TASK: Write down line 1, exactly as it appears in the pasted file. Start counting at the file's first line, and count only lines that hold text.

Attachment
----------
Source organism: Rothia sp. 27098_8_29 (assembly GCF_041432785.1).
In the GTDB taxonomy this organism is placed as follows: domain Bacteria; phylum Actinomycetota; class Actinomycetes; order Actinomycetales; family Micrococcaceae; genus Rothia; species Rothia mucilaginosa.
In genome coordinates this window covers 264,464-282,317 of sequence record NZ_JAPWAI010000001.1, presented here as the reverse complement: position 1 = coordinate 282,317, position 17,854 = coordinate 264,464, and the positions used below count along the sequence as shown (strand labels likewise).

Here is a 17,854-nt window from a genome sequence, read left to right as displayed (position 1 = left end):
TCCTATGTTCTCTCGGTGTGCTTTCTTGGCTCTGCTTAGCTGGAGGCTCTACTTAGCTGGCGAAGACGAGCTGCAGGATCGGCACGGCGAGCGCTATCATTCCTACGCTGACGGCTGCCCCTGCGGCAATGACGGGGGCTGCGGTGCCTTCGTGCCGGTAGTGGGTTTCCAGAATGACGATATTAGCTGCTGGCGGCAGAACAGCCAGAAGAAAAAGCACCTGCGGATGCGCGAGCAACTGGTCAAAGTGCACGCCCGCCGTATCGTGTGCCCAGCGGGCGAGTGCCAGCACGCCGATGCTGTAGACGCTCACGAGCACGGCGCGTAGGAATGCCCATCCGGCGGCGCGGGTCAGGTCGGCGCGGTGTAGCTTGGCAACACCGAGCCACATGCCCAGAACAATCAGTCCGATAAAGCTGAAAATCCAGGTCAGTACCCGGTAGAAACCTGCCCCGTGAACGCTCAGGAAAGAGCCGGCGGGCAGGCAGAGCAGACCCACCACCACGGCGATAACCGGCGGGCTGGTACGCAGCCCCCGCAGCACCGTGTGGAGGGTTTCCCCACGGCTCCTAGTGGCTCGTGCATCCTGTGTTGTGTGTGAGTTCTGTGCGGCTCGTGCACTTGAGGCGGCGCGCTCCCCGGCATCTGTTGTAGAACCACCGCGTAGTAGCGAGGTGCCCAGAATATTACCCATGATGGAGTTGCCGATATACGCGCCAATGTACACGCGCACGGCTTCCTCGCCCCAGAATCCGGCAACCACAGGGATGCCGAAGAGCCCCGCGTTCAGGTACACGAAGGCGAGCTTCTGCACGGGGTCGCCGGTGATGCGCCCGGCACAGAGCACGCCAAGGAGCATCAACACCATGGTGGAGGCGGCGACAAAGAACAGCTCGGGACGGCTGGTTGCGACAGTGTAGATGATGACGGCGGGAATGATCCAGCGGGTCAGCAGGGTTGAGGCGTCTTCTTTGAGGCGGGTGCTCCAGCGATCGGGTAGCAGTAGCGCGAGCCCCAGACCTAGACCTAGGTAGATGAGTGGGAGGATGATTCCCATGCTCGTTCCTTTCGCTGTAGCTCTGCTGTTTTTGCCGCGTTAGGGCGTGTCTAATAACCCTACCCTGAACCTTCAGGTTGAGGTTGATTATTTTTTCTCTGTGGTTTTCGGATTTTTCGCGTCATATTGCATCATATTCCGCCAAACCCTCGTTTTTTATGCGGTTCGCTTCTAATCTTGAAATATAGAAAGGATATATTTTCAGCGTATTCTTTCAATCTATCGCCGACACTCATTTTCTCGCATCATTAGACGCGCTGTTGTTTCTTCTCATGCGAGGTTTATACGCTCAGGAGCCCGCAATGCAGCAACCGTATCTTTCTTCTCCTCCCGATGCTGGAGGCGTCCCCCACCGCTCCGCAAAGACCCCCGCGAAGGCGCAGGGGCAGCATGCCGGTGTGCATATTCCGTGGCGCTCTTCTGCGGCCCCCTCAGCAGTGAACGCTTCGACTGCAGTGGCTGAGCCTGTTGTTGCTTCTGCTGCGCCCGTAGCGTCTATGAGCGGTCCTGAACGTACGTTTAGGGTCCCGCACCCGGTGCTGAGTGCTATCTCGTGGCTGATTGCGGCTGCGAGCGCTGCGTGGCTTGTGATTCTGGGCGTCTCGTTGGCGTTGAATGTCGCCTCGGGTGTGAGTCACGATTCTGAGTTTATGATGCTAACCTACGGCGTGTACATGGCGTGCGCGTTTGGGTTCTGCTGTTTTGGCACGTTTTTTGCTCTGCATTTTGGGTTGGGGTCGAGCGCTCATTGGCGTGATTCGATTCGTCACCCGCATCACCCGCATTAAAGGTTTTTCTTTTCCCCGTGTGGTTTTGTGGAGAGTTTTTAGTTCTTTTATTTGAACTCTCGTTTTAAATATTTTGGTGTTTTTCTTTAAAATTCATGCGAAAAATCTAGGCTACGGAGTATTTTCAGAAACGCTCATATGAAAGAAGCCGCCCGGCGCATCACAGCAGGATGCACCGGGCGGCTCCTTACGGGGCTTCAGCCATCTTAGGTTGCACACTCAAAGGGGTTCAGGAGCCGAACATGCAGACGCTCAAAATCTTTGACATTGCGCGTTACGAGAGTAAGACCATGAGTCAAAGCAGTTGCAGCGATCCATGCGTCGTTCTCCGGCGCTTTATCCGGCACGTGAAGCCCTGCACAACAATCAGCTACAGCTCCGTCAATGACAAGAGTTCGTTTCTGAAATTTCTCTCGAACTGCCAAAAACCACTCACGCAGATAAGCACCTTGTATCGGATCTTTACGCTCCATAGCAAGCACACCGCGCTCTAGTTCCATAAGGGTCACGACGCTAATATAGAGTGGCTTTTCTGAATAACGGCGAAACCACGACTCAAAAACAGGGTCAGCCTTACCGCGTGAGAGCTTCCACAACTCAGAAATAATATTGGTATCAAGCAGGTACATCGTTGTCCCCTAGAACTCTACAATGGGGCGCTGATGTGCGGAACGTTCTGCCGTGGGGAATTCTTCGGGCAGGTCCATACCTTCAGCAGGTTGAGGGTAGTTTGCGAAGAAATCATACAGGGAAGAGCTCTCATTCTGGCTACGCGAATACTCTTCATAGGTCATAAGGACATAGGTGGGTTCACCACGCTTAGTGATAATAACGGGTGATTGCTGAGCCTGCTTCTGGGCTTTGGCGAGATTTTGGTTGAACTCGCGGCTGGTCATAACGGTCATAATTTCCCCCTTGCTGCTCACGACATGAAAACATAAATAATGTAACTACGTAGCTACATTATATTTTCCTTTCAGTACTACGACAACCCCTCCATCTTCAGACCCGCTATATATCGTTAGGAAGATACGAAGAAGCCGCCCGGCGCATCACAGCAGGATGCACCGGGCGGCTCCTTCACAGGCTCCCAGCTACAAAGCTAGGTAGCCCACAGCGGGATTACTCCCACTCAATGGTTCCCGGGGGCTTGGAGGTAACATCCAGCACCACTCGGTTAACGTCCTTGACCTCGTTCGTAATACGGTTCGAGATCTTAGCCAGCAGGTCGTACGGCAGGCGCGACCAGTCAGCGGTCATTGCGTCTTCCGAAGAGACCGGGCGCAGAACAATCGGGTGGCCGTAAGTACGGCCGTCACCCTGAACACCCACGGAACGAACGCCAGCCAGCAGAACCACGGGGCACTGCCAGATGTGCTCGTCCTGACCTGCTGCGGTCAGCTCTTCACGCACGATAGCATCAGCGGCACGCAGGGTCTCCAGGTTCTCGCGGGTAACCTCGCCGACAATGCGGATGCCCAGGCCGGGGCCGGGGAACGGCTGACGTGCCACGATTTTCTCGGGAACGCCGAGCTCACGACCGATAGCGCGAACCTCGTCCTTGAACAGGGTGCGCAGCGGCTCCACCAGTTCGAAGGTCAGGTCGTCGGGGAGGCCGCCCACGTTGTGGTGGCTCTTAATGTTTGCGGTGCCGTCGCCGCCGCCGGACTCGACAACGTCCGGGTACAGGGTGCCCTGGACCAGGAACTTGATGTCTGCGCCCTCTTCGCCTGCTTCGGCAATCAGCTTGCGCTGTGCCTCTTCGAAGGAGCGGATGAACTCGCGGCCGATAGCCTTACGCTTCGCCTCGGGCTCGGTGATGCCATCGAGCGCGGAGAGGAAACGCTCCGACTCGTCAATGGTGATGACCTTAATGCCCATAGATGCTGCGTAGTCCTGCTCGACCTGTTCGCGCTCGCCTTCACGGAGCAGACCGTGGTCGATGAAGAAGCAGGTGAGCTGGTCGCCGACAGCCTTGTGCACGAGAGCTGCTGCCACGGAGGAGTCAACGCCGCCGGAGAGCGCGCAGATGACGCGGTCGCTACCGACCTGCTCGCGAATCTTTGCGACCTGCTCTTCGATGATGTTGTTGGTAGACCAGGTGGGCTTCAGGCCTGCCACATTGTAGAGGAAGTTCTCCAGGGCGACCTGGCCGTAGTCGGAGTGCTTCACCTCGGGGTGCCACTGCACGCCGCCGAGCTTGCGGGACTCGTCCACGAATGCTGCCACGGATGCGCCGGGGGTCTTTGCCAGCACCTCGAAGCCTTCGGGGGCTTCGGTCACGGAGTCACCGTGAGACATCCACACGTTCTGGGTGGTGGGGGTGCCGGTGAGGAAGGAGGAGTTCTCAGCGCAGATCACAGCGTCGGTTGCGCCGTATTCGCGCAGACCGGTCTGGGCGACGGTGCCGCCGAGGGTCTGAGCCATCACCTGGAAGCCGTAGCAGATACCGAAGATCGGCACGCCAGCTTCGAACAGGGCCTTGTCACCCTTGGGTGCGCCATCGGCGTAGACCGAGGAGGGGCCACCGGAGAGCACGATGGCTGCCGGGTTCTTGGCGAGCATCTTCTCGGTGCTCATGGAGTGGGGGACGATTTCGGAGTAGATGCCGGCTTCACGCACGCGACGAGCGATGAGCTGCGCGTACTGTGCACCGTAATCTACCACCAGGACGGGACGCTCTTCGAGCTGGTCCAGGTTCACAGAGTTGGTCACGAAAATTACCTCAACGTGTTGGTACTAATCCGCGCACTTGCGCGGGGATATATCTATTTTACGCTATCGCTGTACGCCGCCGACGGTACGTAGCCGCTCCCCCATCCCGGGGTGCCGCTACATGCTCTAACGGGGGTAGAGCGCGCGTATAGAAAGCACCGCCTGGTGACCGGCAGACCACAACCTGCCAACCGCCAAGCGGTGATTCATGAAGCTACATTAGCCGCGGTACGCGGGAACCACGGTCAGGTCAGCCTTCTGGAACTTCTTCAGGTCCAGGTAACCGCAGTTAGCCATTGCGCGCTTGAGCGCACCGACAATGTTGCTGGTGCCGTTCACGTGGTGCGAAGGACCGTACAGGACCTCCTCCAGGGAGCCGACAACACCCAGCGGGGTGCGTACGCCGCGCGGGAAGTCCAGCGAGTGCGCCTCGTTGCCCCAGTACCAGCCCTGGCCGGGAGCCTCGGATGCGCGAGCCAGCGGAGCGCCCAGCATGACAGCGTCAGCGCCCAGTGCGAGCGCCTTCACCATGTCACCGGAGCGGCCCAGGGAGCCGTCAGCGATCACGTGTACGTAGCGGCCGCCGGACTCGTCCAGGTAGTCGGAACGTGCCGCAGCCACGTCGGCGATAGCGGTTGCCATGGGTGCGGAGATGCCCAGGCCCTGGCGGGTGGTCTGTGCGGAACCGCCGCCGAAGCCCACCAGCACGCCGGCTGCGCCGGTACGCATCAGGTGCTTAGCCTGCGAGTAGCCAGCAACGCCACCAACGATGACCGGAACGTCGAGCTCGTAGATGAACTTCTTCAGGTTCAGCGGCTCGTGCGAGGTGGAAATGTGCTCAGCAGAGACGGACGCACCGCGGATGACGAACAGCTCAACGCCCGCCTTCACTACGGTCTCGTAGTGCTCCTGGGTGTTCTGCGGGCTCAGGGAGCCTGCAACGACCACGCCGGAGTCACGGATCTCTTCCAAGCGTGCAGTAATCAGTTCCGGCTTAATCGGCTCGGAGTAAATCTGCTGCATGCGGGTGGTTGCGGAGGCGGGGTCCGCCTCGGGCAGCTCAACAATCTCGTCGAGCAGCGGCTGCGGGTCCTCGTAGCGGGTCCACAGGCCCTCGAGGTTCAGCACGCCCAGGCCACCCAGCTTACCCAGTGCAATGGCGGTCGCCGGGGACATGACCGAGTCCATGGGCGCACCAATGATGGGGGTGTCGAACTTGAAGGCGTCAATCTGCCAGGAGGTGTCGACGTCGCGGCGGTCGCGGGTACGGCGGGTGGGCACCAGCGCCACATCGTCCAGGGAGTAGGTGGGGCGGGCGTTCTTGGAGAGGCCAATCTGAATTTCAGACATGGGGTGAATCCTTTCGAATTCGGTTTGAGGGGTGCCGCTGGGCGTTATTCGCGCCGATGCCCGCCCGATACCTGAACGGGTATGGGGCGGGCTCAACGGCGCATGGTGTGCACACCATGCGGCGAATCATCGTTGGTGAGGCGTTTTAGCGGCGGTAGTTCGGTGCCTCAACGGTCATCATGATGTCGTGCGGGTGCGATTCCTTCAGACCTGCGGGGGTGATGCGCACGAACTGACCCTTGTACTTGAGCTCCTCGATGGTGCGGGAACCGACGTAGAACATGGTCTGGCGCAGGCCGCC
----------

Source organism: Rothia sp. 27098_8_29 (assembly GCF_041432785.1).